Thursday 17 October 2019

Ring out the old: looking forward to a new start in 2015

Advice: Sinead says setting achievable goals is the key to succcess
Advice: Sinead says setting achievable goals is the key to succcess
Sinead Moriarty

Sinead Moriarty

New Year's Eve seems to bring out two very different emotions in people - relief or fear.

Either you can't wait to see the back of a bad year or you are terrified of letting go of a good one.

A few days ago I met up with a friend who had been diagnosed with breast cancer last January and has gone through a year of hellish treatment.

She was counting the minutes until her 'annus horribilis' was over. After a year of stress and worry,she was looking forward to parking 2014 and embracing 2015.

Another pal who miraculously got pregnant and had her first baby this year was dreading leaving her perfect 12 months behind. She was very anxious. How on earth could 2015 possibly be as magical as 2014?

That's the thing about the December 31, no one knows what a new year will bring and it makes people nervous.

Single people hope that this New Year will be the one in which they meet the love of their lives. Childless couples wish for a baby. Sick people dream of health or new drugs that will give them back their quality of life. The unemployed hope to find jobs.

The end of a year heightens emotions and brings worries to the fore. I have been to many New Year's Eve parties where people have ended up in tears. I remember spending one New Year's Eve crying in a toilet at a house party during the countdown to midnight because it was my fourth year trying to get pregnant and failing.

I was hiding in the bathroom because I couldn't find my husband and the last thing I wanted to do was end up beside a stranger, counting backwards and holding hands while singing 'Auld Lang Syne'.

Come to think of it, I've spent many a New Year's Eve locked in bathrooms. I've held friends' hands as they wept about break-ups, deceased parents, sick children, out-of-work husbands - the list is endless.

New Year's Eve can really bring worries to the fore. If you happen to be near a bathroom close to midnight, you will undoubtedly find a line of distraught people trying to hide as the countdown begins.

Even if you've had a good year, the pressure to have a good time on New Year's Eve can often be very intense.

You have to go out, you have to have fun. The end result is often underwhelming and grim.

Restaurants are overcrowded, drinks are overpriced and the impossibility of finding a taxi means you will probably start the New Year wandering the streets in the freezing cold with aching feet.

Whatever your feelings on the year you have had, the eve of a new one is definitely a time for reflection.

How has your year been? Did things get better or worse? How have you managed success or failure? What have you achieved? Have those goals you set last year come to fruition?

Setting goals or New Year's resolutions is something a lot of us do. We want to change our lives and make them better.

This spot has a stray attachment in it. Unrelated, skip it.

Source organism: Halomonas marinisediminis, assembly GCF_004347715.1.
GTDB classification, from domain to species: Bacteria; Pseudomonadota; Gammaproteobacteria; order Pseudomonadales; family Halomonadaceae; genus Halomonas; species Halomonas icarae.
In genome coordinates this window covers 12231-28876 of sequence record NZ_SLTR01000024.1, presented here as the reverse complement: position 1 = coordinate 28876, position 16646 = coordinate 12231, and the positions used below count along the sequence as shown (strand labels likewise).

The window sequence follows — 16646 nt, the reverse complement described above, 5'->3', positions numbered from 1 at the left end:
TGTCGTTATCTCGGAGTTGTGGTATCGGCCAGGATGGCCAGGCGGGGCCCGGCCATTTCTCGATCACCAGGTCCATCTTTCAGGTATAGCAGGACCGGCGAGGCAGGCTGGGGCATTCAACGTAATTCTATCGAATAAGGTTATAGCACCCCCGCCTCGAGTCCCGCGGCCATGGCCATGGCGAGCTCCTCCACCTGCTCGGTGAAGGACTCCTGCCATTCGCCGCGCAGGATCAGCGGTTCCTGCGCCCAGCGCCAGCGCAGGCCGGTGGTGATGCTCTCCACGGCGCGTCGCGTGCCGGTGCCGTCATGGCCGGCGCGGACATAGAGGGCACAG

We believe that if we vow to be thinner or happier or give up smoking that our lives will be immeasurably better.

Yet, there is nothing more miserable than a hungry dieter, someone forcing themselves to be 'happy', or a smoker with nicotine withdrawal.

Some objectives are more ambitious than others but regardless of your target levels, today will find many people making vows to change their lives and do something positive come tomorrow.

My New Year's resolution is to take the juicer I bought last January out of its box and learn how to make healthy, nutritious and energy-enhancing smoothies. Everywhere you go you hear about the wonder of juices. They make your skin glow, your hair shine and give you the energy of Michael Flatley on speed.

The idea of mixing carrots, beetroot and spinach makes my stomach lurch. But I am determined to do it as I'm hoping the juices will give me more energy, which will in turn make me more productive. I had the same cunning plan last year and yet the juicer remained snugly in its packaging.

Another failed New Year's goal was one I set myself four years ago. I made a pact with five close girlfriends that we would put money aside every month for one year and then go to New York for a treat. We never even made it to Wexford.

The main problem with resolutions is that we all too often set the bar too high. Deciding to run a marathon, lose a stone, save half your salary or spend two more hours each day with your children is unrealistic and frankly improbable.

So perhaps setting achievable goals is the key to success. Maybe my friends and I should have aimed to go to a more realistic destination like Galway instead of New York. In the end, the only thing anyone really wants from a new year is health and happiness for their loved ones. After the excesses and the financial strain of Christmas, New Year's Eve is a time to reflect on the 'bigger picture'.

What really matters? What is the essence of a good life? What is happiness? What constitutes a good year?

For all of us, I think, our dearest wish is to be surrounded by healthy and happy family and friends.

Irish Independent

Editors Choice

Also in Life